I recently passed my 15-year(!) anniversary here at Newfangled. At 17, right out of high school, I was remarkably lucky to land an internship where I could learn this, um, newfangled web technology.
While I tend not to dwell on milestones, this did prompt me to think a bit about my entry into programming. I’ve been asked several times recently by students and young developers how they might improve their marketability, so I’ve compiled some of those conversations here.
So what prepares you (in my opinion) to be this kind of valuable developer?
Build stuff. Functional things. Practical things. Things that show your ability to think through a problem from beginning to end, not just your ability to work with a particular concept/technology/buzzword. That said, don’t let this stop you from experimenting, trying out new ideas, even if they don’t go anywhere.
Write. If you have a wordpress blog, great. Visiting it, though, would I know that you were passionate about web development?. Did it give me pause, or make me laugh? You don’t have to write highly technical articles. Perhaps start by talking about the process and decisions that went into each of the projects you’re showcasing. Maybe augment those case studies with more general posts about technologies or concepts you’re interested in. This ties back to my first point – you always need to be experimenting, and as you do so, use that as an opportunity to share what you’ve done.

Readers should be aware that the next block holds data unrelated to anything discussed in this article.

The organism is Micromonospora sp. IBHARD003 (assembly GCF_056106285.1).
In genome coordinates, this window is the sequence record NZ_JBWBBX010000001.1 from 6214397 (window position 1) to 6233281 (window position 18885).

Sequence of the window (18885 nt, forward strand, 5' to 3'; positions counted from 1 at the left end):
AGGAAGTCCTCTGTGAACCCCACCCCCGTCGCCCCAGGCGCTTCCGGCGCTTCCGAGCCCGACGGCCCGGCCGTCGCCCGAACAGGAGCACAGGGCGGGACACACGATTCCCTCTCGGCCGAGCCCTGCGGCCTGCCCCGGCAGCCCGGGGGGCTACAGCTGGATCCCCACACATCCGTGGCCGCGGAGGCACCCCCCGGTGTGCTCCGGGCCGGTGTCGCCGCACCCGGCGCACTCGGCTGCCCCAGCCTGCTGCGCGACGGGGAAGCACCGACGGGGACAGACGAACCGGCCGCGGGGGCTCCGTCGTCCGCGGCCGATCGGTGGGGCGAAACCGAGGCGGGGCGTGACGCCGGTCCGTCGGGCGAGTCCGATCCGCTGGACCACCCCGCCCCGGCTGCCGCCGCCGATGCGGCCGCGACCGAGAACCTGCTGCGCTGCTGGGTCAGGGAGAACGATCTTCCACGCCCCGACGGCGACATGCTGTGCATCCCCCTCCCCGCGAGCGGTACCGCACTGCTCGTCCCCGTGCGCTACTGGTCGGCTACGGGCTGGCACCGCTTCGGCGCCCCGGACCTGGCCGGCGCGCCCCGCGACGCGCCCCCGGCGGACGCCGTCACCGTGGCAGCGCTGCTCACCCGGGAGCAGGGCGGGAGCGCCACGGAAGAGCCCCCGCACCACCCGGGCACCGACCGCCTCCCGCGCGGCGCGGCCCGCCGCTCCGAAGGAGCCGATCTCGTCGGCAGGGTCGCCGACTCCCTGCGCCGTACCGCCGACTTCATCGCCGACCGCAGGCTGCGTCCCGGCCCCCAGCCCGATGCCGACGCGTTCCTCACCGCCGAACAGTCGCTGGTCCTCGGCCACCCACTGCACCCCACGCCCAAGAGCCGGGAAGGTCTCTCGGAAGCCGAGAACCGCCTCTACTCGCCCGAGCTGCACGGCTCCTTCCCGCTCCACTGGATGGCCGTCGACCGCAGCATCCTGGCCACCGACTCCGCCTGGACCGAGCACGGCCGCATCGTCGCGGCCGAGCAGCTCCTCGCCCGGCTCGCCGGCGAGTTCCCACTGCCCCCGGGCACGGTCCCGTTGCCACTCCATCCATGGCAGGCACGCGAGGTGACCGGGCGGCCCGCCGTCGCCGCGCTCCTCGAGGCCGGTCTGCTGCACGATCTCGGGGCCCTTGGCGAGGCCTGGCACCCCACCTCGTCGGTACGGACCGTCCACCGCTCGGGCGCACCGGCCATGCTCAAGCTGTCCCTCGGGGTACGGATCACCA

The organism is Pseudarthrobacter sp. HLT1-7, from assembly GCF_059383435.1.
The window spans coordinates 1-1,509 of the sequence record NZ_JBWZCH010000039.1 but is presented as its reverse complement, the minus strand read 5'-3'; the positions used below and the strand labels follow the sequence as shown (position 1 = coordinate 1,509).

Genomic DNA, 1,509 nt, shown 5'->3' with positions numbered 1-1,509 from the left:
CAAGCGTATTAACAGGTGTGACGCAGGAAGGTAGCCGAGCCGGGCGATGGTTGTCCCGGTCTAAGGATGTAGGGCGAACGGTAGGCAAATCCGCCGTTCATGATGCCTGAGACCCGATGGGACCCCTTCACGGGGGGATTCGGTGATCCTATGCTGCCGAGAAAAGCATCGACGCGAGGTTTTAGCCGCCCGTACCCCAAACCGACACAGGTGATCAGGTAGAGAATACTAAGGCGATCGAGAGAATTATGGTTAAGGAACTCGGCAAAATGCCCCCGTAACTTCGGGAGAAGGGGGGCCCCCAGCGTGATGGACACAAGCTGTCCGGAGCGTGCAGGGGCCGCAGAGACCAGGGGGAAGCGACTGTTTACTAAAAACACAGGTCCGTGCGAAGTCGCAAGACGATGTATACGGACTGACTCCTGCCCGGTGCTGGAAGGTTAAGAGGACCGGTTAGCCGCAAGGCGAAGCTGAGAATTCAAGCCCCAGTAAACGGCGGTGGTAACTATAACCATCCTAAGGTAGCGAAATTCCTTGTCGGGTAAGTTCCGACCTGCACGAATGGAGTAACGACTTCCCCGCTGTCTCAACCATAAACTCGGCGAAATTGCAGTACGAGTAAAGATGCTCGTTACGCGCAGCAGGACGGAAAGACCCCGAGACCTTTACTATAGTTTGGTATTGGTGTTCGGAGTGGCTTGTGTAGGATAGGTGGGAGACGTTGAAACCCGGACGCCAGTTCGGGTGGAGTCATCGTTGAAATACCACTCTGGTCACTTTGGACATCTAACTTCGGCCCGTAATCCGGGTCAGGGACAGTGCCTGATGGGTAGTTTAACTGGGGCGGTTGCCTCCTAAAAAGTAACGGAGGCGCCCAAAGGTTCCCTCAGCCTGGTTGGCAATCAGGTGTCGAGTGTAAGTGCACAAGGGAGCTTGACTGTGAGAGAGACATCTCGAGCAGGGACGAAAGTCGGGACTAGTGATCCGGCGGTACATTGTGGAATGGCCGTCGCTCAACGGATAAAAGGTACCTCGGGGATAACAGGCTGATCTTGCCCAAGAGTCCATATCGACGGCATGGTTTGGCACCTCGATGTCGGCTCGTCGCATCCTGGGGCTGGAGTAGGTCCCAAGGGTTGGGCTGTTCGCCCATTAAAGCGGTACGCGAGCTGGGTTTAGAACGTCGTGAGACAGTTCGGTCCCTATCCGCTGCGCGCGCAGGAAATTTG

Work on at least one non-technical project a week. This is easier said than done, of course. Preferably, though, find something requiring you to get dirty and use your hands. The clarity and insight will empower your problem-solving abilities when you are working on technical challenges.
Intern/volunteer. This is my boilerplate advice for anyone getting started in any industry, not just web developers. If you have no real-world experience, get some. While you may not get paid (much), the amount of marketable skills you learn will more than make up for for that. The point here is not to offer to work for free in hopes that you might eventually get hired (although that can sometimes happen). Rather, the point is that there are a lot of things that you can only learn by being thrown into the context of a fast-moving, complicated company with real clients. Finding someone that will let you work with them is not that hard, if you offer to do it for cheap or even free. It might not be a large company, or your dream job, but with enough networking you can find an opportunity to learn quite a bit. Even one day a week of real world experience is invaluable.
This last bit is really the most crucial. While a solid background and understanding of computer science is important, at this point that is assumed. The beauty (and curse) of this profession is that an advanced degree is not the ticket to entry. Rather, it is the personal values that you build as an individual – your approach to problems, your creative process, your natural place in a team environment – that define your merit. These are not traits you can learn passively. The sooner you get involved – with a company, a project, or a community – the sooner you will determine how you personally manifest these values.
And that’s why I’d hire you.